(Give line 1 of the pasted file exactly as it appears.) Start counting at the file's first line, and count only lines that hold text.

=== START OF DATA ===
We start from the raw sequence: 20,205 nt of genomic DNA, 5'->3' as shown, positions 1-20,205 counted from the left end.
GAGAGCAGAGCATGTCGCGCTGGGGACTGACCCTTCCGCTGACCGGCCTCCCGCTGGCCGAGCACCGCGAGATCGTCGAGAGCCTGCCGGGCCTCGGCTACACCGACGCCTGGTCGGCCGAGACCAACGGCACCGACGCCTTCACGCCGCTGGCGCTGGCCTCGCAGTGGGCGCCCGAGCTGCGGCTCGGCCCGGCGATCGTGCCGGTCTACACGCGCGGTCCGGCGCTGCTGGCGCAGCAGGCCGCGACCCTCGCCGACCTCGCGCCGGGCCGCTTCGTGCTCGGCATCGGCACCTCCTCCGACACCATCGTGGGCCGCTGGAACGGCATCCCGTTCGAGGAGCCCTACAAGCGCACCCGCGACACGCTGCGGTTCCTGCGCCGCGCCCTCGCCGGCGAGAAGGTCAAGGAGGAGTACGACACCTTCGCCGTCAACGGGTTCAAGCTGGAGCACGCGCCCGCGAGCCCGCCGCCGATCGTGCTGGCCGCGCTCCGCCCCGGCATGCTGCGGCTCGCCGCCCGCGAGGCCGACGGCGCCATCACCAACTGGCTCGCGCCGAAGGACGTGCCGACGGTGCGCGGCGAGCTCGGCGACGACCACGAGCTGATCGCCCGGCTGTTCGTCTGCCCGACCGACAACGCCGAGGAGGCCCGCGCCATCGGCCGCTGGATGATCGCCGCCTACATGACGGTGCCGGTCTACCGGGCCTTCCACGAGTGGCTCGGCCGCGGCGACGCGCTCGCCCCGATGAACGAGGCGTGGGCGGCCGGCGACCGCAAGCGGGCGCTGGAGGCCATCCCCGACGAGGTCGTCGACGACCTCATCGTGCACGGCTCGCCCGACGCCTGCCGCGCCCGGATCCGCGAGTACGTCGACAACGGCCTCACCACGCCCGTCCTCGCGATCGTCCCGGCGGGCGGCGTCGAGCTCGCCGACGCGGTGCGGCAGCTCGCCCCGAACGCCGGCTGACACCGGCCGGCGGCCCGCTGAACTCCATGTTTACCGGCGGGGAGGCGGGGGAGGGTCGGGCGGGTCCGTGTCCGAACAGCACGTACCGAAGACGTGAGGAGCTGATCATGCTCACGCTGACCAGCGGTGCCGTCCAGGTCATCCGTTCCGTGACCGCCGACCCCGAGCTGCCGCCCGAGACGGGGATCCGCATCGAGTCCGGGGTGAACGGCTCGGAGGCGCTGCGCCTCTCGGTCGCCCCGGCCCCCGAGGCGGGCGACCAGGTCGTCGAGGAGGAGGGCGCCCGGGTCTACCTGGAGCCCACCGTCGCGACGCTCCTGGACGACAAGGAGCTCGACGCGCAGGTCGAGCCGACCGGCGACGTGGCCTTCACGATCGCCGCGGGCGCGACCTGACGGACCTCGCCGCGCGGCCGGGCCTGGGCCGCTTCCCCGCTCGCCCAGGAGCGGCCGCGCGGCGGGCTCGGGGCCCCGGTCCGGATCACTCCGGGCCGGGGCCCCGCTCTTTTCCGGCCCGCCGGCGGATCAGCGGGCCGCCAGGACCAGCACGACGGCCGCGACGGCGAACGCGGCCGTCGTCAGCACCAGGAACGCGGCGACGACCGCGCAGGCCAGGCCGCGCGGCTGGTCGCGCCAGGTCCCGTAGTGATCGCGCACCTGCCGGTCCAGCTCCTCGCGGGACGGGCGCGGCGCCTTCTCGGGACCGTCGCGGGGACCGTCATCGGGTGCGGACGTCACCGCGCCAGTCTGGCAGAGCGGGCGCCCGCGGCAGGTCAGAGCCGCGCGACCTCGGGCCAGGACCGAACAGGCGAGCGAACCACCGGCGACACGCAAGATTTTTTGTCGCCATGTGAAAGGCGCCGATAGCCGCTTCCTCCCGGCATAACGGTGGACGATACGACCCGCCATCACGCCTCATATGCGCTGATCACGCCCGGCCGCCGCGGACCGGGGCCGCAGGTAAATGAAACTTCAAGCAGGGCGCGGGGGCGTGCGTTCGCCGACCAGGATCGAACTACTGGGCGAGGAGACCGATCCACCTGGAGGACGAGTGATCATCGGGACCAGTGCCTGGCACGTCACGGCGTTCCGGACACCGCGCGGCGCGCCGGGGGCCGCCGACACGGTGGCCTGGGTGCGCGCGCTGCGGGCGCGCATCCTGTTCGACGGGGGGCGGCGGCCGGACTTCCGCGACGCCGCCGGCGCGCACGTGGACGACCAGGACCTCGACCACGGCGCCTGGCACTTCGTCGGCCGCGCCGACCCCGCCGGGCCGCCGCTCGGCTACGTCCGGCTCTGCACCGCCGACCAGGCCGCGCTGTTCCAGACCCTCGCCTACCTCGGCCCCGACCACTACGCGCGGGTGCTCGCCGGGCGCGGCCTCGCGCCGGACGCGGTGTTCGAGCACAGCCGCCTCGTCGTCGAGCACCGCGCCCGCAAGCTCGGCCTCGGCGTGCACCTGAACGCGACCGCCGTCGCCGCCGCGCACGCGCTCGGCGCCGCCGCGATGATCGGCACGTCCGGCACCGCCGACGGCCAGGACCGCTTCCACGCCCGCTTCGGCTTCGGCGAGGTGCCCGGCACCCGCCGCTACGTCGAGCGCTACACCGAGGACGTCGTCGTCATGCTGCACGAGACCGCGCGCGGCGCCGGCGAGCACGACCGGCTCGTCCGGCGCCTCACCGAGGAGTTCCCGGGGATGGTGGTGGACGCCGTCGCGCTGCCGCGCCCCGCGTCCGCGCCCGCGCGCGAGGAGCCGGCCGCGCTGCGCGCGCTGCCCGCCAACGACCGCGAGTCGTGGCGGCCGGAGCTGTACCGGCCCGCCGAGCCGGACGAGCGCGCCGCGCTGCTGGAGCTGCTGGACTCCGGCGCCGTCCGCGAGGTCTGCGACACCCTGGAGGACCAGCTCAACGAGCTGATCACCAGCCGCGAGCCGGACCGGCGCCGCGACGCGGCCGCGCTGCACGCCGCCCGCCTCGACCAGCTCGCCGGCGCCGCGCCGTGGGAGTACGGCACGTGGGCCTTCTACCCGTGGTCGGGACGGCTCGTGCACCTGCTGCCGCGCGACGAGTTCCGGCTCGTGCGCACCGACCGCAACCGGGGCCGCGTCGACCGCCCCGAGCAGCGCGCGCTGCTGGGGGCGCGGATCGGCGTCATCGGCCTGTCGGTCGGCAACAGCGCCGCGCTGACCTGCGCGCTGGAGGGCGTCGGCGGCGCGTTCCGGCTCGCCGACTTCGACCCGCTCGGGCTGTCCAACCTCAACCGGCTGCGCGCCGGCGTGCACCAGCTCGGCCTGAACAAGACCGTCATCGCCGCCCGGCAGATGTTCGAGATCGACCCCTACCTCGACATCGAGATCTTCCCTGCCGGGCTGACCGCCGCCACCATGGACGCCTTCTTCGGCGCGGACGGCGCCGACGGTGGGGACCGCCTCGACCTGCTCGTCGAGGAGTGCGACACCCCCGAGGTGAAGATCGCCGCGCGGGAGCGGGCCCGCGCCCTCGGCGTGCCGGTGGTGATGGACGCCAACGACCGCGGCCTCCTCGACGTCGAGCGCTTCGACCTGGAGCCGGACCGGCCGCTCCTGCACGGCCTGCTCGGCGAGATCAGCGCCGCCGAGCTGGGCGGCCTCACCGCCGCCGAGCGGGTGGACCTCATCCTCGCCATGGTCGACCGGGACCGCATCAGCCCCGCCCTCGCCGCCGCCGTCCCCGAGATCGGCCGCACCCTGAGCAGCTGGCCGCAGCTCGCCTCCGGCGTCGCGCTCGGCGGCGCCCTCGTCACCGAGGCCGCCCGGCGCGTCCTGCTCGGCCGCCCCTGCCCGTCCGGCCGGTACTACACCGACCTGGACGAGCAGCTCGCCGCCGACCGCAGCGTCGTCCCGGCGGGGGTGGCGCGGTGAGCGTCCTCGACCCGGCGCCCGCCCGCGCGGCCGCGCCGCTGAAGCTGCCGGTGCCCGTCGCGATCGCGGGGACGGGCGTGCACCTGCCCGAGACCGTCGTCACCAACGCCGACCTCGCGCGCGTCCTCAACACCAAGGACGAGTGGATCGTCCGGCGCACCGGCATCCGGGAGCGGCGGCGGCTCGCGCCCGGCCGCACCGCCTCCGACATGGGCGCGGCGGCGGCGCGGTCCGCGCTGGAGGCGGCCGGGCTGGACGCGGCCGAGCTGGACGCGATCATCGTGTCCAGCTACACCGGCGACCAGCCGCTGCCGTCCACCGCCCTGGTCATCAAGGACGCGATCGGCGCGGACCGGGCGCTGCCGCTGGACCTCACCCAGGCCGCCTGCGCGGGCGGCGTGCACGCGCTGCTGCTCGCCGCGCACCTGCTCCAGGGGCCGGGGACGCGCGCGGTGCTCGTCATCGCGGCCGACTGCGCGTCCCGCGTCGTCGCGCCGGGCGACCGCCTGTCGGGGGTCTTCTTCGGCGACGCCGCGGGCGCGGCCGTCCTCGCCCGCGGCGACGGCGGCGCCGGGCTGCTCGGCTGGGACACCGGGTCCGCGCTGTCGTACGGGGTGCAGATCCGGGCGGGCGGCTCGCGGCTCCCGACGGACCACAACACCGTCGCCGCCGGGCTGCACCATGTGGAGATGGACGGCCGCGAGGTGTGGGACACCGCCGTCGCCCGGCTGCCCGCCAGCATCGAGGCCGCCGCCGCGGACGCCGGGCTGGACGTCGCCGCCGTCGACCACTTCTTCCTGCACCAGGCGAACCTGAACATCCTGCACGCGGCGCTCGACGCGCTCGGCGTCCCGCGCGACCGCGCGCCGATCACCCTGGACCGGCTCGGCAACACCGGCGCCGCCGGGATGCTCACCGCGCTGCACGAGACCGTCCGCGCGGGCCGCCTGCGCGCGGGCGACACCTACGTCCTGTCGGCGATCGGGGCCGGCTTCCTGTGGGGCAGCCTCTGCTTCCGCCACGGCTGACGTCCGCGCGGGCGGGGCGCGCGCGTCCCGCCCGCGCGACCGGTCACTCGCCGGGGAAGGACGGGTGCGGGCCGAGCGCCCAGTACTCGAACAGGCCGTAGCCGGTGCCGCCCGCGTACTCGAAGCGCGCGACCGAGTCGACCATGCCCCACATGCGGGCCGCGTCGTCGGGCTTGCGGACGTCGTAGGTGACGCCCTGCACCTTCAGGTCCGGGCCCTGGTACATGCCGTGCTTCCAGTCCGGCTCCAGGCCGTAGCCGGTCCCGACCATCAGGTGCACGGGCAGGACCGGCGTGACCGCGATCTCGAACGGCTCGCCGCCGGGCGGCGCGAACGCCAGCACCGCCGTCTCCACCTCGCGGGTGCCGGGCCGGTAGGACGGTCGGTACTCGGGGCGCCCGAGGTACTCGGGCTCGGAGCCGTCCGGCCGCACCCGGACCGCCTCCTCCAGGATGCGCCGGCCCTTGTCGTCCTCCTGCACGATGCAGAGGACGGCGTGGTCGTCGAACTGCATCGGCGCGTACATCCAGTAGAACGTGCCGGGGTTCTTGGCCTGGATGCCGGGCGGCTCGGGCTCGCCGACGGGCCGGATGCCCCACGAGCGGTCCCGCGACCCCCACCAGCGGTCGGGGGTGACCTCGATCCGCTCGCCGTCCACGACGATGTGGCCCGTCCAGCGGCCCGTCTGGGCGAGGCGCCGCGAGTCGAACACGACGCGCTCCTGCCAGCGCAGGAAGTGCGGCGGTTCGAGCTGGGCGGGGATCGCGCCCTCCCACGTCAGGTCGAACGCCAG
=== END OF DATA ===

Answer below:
We start from the raw sequence: 20,205 nt of genomic DNA, 5'->3' as shown, positions 1-20,205 counted from the left end.